Children and families lead complicated lives. There is no one answer that works for everyone. Public and private agencies in Minnesota have supported some promising strategies that have been recognized by Prevent Child Abuse America as effective for some communities in the prevention of child abuse and neglect. Listed below are some of the promising strategies operating in Minnesota.

Family Support: An approach to strengthening and empowering families and communities to foster the optimal development of all family members. Programs are flexible, individualized, and involve parents in all steps of problem solving. The Circle of Parents Program in Minnesota is funded and supported by Prevent Child Abuse Minnesota (www.pcamn.org Attn: Non-MDH Link). There is a network of parent and children's support groups that meet weekly across the state. Parent support groups help parents to improve their parenting skills and strengthen family relationships.

Early Intervention: Whether it be screening and intervention for disabilities, caregiver-child interactions, injuries, physical and behavioral developmental milestones, or mental health problems, studies have documented that effective preventive outcomes are maximized when begun early. Opportunities and places for early intervention include assessments done prenatally and at the time of birth; postnatal, infant, toddler, and early childhood health check-ups and immunizations; preschool screening; home visiting; intakes for services; day care; and early childhood family education [4].

Primary Prevention Programs: Programs such as Head Start and other early childhood programs reduce family stress, help families access resources, and create social support [2].

Home Visitation: Studies have documented the effectiveness of prevention initiatives, such as home visits to new families to reduce child abuse. The Wilder evaluation of the Minnesota Home Visiting Program to Prevent Child Abuse and Neglect (PCAN) found it had an impact on reducing risks of child maltreatment and strengthening families with risk factors for maltreatment. David Olds and associates conducted research over the past 20 years in three different locations. The effectiveness of nurse home visits included a 79 percent drop in child abuse and neglect, among other measurable outcomes [5].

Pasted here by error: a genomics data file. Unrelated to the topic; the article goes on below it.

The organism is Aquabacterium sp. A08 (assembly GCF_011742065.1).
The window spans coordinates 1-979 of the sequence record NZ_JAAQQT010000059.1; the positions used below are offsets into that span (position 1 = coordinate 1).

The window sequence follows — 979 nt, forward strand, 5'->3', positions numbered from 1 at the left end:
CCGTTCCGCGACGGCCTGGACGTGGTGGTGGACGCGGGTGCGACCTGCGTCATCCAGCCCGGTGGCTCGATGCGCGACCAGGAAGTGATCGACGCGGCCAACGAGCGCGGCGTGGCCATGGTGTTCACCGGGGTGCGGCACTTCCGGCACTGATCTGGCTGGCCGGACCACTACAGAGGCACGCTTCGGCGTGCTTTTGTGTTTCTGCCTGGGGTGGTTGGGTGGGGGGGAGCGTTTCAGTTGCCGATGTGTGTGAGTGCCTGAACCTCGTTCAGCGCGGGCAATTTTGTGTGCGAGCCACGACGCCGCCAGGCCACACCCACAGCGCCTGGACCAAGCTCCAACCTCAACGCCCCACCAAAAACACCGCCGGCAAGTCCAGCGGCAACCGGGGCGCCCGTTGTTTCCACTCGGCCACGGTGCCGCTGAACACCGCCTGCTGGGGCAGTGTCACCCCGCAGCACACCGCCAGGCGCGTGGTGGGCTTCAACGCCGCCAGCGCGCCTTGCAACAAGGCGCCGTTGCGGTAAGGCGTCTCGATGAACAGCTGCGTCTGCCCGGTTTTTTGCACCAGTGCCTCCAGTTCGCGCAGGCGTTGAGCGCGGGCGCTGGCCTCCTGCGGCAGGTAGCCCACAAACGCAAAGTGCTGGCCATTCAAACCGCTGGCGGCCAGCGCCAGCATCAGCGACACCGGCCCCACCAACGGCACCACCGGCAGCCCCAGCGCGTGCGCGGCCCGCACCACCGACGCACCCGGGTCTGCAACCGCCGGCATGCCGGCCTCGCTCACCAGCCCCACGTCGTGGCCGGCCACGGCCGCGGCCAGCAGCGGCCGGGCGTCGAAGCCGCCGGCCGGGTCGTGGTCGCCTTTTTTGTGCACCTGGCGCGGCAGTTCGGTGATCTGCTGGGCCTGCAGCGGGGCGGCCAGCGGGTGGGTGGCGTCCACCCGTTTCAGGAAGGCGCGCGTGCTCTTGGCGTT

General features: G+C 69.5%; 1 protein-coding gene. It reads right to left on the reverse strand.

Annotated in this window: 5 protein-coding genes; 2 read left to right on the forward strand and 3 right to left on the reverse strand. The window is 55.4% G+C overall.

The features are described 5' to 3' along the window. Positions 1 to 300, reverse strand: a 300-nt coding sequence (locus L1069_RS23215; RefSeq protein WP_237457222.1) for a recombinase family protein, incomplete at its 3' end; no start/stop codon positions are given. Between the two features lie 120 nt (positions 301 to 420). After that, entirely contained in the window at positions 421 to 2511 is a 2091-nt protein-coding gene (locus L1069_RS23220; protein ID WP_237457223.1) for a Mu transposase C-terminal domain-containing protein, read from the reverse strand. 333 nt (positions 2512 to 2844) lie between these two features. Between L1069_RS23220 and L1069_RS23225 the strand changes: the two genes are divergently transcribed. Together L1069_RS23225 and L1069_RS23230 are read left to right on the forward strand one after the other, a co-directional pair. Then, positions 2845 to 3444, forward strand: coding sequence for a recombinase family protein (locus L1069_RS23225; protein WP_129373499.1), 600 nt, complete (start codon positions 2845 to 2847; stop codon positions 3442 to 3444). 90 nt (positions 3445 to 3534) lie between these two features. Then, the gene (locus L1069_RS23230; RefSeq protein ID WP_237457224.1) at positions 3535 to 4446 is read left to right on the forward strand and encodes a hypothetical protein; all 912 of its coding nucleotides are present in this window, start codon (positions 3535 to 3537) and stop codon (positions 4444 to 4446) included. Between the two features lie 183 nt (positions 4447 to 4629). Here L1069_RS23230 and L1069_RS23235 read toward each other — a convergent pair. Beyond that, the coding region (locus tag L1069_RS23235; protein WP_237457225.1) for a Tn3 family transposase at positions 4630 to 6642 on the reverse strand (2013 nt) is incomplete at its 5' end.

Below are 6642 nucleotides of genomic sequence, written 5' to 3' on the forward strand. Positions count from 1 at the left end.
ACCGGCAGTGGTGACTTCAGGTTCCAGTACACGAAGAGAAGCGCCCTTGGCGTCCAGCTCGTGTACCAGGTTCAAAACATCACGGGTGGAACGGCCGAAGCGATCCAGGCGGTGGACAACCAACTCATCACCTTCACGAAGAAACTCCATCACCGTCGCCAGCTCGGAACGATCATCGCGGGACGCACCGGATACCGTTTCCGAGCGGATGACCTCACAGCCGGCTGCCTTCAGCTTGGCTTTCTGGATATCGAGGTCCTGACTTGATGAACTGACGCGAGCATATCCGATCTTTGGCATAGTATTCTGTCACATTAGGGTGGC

Prevention Education and Outreach to Communities: Multiple studies have shown that public education can increase knowledge of a topic or issue; increase the awareness and importance of taking action, and of how to do so appropriately; and influence community attitudes about the issue or problem [4].

Crisis Nursery Programs: These programs provide a short-term, safe and supportive environment for children as well as a non-threatening, non-punitive resource for parents and caregivers. The crisis nursery program in Minnesota offers emergency and short-term child care for children of parents who are facing a crisis in addition to an array of other family support services. There are 20 crisis nurseries operating in Minnesota, providing services to families in 28 counties. The Minnesota Department of Human Services (www.dhs.state.mn.us Attn: Non-MDH Link) provides grants for crisis nursery programs to operate.

Parent Education: The focus of parent education is on improving family strengths and functioning. Skill-building can help parents guide their children and can assist parents in sorting, choosing, and using parenting information.

Status

Child abuse and neglect is a Minnesota public health priority:

  • Minnesota 2004 Public Health Improvement Goal: Reduce by 15 percent child maltreatment cases in Minnesota.

Child abuse and neglect has also been identified as a federal priority: